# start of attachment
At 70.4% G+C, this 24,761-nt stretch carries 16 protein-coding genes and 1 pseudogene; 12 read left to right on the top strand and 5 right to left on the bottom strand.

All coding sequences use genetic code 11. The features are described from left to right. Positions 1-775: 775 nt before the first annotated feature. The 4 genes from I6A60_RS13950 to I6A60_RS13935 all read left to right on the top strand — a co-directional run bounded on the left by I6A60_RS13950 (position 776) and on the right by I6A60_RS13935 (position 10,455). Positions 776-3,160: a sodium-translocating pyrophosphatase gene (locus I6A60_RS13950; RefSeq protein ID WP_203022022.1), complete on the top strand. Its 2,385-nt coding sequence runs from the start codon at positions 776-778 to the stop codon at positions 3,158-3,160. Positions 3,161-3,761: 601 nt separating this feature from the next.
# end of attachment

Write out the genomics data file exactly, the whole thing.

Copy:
At 70.4% G+C, this 24,761-nt stretch carries 16 protein-coding genes and 1 pseudogene; 12 read left to right on the top strand and 5 right to left on the bottom strand.

All coding sequences use genetic code 11. The features are described from left to right. Positions 1-775: 775 nt before the first annotated feature. The 4 genes from I6A60_RS13950 to I6A60_RS13935 all read left to right on the top strand — a co-directional run bounded on the left by I6A60_RS13950 (position 776) and on the right by I6A60_RS13935 (position 10,455). Positions 776-3,160: a sodium-translocating pyrophosphatase gene (locus I6A60_RS13950; RefSeq protein ID WP_203022022.1), complete on the top strand. Its 2,385-nt coding sequence runs from the start codon at positions 776-778 to the stop codon at positions 3,158-3,160. Positions 3,161-3,761: 601 nt separating this feature from the next.